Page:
In girding for battle, it’s critical to stock up on supplies, on weapons.
To that end, in the United States, nonfinancial business debt surged in the first quarter as companies took on funding to grapple with the mounting effects of the coronavirus.
In a report Thursday (June 11), the Federal Reserve said firms tapped loans and issued corporate bonds in the first quarter at an annualized 18.8 percent rate. That pace is leagues above the 2 percent annualized pace that had been seen in the previous quarter and the sharpest surge since record-keeping began in 1946.
The total outstanding debt of these companies stood at $16.8 trillion at the end of the quarter, and that tally was greater than the total household debt outstanding, which in turn was up 3.9 percent in the quarter. Federal debt gained 14.4 percent.
At the same time, U.S. household net worth slipped by 5.6 percent to just under $111 trillion. That drop came as the stock market swooned. But then again: what goes up and goes down may go up again. Household wealth measurement is volatile, simply because so much of what that metric is based on is volatile in nature.
All told, U.S. domestic debt was up by 11.7 percent to $55.9 trillion in the quarter, as noted by CNBC.
The debt binge came as a recession took root in the U.S. (though it takes some time to realize we’ve been in a recession, looking backward at two quarters of declining economic activity). As announced by the National Bureau of Economic Research, a recession began in February.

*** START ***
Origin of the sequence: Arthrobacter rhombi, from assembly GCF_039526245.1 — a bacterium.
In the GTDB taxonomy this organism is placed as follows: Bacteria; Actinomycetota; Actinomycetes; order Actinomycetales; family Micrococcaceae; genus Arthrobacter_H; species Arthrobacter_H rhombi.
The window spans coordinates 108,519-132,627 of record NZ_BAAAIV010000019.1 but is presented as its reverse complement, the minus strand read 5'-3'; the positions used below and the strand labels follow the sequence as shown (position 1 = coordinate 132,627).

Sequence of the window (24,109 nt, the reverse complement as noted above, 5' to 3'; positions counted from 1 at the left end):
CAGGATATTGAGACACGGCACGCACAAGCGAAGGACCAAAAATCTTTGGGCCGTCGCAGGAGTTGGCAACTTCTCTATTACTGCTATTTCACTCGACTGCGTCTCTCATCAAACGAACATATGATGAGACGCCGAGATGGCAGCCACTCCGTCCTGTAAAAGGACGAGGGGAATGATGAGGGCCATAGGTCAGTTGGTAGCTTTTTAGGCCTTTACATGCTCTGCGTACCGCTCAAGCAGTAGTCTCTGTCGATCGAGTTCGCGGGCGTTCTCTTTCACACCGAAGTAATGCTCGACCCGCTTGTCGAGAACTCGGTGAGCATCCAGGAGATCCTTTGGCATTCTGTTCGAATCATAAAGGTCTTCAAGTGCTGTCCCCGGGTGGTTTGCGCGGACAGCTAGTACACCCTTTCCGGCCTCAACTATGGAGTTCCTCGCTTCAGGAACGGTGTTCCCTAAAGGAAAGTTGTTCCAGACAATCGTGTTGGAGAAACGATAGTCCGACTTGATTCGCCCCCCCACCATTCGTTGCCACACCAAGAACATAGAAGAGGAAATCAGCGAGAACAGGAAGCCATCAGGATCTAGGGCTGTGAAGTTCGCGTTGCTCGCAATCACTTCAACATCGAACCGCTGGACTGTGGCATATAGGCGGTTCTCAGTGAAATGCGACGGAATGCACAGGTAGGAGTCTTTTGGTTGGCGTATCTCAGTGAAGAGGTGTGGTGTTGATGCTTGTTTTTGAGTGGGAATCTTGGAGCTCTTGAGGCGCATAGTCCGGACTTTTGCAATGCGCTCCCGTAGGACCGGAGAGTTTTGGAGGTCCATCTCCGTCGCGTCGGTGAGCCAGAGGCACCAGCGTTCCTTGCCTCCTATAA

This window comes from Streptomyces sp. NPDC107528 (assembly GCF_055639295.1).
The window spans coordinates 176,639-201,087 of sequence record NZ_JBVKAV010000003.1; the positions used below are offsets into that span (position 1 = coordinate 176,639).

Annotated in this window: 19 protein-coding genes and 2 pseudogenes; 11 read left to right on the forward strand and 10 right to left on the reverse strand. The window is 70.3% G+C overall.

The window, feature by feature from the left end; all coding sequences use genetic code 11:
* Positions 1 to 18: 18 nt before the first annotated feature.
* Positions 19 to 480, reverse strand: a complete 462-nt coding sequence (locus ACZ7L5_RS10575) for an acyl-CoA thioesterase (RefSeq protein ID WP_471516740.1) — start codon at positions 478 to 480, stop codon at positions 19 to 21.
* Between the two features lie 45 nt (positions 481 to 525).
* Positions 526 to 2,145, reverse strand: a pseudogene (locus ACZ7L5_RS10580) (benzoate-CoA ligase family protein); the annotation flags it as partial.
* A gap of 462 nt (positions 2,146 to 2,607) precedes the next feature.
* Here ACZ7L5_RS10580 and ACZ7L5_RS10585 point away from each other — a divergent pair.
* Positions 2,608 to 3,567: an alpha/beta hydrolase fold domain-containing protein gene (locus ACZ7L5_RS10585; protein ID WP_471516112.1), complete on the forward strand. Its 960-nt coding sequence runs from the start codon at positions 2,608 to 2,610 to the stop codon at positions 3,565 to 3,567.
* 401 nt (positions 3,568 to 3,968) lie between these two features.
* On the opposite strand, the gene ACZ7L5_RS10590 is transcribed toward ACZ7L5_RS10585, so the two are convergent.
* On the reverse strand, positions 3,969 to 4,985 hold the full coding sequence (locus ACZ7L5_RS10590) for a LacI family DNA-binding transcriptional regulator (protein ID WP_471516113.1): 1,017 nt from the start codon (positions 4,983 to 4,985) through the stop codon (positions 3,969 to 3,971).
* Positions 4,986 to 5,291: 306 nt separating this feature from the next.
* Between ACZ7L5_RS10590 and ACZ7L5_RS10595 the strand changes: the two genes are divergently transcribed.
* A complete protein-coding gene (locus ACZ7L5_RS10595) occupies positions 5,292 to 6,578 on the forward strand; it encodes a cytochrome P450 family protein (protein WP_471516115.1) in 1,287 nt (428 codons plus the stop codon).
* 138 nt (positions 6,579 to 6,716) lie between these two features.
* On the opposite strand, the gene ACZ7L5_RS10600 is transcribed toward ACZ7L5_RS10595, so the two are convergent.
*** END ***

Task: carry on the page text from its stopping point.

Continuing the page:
Taking on such high levels of debt leaves companies and individuals exposed to higher interest payments, which in turn means that margins are pressured if 1) top lines or cash flow doesn’t return and 2) there is less room for reinvestment down the road.
There may be rumblings of what’s to come, presaged on the Continent.
Reuters reports that European Central Bank officials are drafting plans to address what might be hundreds of billions of euros in unpaid loans. Two unnamed sources told the newswire that one option is to create a “bad bank” that would “warehouse” unpaid euro-denominated debt. Under that plan, the bad bank, with the European Stability Mechanism as guarantor, would issue bonds to commercial banks. The commercial banks would buy the bonds in exchange for portfolios of unpaid loans, according to Reuters.
The stage was perhaps set for a debt reckoning even before the pandemic hit. As Jerry Flum, CEO of CreditRiskMonitor, told PYMNTS back in March, balance sheets were already highly leveraged. As he recounted back then, bond debt, not counting loans, held by public companies represented 48 percent of GDP, and total debt outstanding (public and private) represents multiples of GDP.
“That’s a record,” he told PYMNTS, “and a lot of it is junky corporate debt. The quality of debt has come down over the last several years because the governments of the U.S. and around the world suppressed interest rates.”